Role of Highway Signs in Successful Awareness Campaigns

Summers are here, and so is the travelling season. As more and more people are taking the highway for their road trips, road safety has become a matter of special attention for states. Wear-your-seatbelt awareness campaigns, especially, have been rejuvenated in many states. Currently, the National Highway Traffic Safety Administration is running two seat belt campaigns- “Click It or Ticket” and “Buckle Up America”.

Road safety campaigns work in tandem with highway signs. And, all these summer months, motorists are going to encounter a lot of highway signs en route. But, not many would know, such signs have been a driving force in road safety campaigns since the 1970s.

Vintage Buckle Up Sign

Safety slogans like this are used as highway signage since 1970 [Image via eBay]

Seat belt usage

The very-popular-today Click It or Ticket campaign started about two decades ago and has been very successful in enforcing the seat belt law in America. The NHTSA calls it “the most successful seat belt enforcement campaign ever” that helped “increase the national seat belt usage rate.” Click it or Ticket is a model social marketing program that displays the power of communication outreach.

Click It or Ticket Sign in California

A Click It or Ticket sign in California [Image via Wikimedia Commons]

A similar awareness campaign in Britain that started with a slogan, “Clunk click, every trip”, back in 1971 got a great response. The campaign starring Sir Jimmy Savile reminded motorists of two important things while driving: ‘clunk’ (the sound of door shutting) and ‘click’ (the sound of fastening seatbelt) during every trip. The Clunk Click slogan became very popular and was successful in persuading people to buckle up. BBC reports, “Department of Transport figures show that advertising raised the percentage of drivers and front seat passengers wearing seatbelts to 37 and 39% by 1982.”

Drunk driving prevention

Drunk driving prevention campaigns have evolved from ‘Drinking & Driving Can Kill A Friendship’ and ‘Friends Don’t Let Friends Drive Drunk’ in 1983 to ‘Drive Sober Or Get Pulled Over’ and ‘Buzzed Driving is Drunk Driving’ of today.

Drinking Driving Can Kill a Friendship Sign

In 1998, America experienced its lowest number of alcohol-related fatalities (since the US DOT began keeping records) due to successful drunk driving prevention campaigns [Image via Duke University]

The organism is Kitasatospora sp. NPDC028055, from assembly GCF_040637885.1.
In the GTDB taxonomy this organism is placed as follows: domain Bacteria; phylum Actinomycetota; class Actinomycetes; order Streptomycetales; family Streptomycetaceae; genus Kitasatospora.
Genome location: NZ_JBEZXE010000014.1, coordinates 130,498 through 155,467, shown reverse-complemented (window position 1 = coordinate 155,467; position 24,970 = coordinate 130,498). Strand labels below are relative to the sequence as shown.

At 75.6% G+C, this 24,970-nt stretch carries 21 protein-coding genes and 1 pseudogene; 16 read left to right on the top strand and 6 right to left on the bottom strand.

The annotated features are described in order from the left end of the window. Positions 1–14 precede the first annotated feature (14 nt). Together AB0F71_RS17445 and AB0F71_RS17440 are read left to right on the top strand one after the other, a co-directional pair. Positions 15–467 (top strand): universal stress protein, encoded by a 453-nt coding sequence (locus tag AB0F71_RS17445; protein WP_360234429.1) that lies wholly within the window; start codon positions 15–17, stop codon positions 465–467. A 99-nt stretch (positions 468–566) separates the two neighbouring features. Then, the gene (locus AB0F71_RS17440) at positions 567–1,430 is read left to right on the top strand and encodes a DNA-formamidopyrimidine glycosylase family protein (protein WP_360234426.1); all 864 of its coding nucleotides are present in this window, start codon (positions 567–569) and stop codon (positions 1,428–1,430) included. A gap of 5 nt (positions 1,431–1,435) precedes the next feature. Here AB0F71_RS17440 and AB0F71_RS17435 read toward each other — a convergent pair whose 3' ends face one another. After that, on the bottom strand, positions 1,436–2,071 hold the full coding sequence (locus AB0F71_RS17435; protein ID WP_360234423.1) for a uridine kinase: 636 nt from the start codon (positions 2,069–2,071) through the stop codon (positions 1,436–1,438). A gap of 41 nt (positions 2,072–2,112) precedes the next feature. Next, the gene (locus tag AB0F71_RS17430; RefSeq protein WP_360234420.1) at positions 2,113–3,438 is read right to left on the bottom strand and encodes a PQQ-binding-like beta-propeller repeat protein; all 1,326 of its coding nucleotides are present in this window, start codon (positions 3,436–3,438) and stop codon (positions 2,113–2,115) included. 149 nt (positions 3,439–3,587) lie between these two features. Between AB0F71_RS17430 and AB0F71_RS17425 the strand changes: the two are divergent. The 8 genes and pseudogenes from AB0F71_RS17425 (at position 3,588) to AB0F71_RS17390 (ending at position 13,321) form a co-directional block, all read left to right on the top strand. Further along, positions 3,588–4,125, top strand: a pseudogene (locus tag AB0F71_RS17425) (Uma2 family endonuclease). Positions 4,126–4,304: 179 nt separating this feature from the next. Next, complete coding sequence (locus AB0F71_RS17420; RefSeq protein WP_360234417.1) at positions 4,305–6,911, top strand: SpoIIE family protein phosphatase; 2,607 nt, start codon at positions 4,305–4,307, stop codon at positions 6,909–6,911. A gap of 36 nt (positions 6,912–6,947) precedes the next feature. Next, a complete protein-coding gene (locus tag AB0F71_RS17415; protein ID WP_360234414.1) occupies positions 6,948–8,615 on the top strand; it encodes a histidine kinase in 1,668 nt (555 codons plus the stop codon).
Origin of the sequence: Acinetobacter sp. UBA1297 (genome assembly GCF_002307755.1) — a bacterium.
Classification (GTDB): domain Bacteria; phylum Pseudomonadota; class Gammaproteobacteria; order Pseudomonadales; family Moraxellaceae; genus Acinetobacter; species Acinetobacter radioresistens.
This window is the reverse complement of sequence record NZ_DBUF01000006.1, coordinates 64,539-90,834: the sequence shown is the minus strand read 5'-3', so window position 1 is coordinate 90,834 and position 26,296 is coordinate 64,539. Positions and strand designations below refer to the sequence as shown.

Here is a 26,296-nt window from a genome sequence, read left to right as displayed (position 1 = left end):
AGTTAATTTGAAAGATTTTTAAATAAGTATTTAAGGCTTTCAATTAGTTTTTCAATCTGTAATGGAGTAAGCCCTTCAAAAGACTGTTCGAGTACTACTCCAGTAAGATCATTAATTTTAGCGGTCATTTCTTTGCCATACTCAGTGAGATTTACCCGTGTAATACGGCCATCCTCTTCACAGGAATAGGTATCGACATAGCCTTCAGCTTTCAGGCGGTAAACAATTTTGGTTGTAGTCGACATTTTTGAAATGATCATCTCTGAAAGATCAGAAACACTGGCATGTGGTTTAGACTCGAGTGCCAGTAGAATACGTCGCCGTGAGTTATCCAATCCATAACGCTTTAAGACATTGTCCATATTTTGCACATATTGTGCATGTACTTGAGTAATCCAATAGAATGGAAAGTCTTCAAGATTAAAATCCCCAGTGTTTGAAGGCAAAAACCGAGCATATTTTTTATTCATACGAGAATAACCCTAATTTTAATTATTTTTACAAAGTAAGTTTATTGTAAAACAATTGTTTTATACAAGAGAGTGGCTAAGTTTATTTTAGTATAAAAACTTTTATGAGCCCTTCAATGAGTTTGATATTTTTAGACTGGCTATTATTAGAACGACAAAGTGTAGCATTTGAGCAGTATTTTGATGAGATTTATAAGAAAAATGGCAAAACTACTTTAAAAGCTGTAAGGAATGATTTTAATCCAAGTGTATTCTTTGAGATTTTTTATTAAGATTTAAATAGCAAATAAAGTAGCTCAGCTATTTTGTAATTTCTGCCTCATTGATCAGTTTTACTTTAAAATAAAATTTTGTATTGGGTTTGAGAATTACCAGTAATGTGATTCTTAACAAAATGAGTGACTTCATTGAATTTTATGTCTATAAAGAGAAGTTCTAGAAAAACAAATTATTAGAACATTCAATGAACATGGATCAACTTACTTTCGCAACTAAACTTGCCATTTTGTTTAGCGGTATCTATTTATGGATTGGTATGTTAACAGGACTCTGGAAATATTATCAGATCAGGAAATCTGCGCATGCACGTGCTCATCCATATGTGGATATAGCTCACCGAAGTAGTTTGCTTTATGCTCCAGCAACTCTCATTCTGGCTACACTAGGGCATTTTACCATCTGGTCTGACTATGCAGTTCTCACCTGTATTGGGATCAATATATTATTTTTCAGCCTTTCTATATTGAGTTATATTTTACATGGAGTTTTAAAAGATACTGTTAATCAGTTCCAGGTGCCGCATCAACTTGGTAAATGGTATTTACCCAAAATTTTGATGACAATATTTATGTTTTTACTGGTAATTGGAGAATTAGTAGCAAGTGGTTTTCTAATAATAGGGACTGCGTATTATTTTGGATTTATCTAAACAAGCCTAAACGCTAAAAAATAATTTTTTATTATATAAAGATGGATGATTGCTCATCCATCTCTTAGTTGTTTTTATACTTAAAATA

Forest fire prevention

The longest running Public Awareness Campaign in Ad Council’s history, Smokey Bear and his message “Only You Can Prevent Forest Fires,” was a great hit. It reduced the number of acres of land lost due to fires annually from 22 million to 8.4 million (in 2000).

Smokey Bear Campaign Sign

The United State Forest Service created Smokey Bear to educate people and children about the danger of forest fires back in 1944. [Image by SmokeyZone]

Beyond road safety

Signs have been an important tool in hundreds of successful campaigns, one being the hit ‘Don’t Mess with Texas’. The campaign started in the 1980s by the Texas Department of Transportation (DOT) to keep the state clean and litter-free. The slogan means ‘throw your trash in a trashcan’ and began from Texas highways, but is now popular nationwide.

Don't Mess With Texas Sign

A slogan that has caught up with everyone: Don’t Mess With Texas [Image by So Max O]

Desktop icons, litterbags, stickers, or decals – you can find the ‘Don’t Mess with Texas’ message everywhere. In a survey conducted by the Texas DOT, 95 percent of Texans recognize the slogan. Forty eight percent of the respondents came across the ‘Don’t Mess with Texas’ slogan on street or highway signs.

The slogan, however, started being used more in trash talking and braggadocio over the time. Youngsters today get the message printed on personalized T-Shirts, mugs, and keychains as a symbol of bravado. Therefore, the Texas
DOT decided to revive the campaign to ensure that people remember the slogan is actually about not littering Texas.

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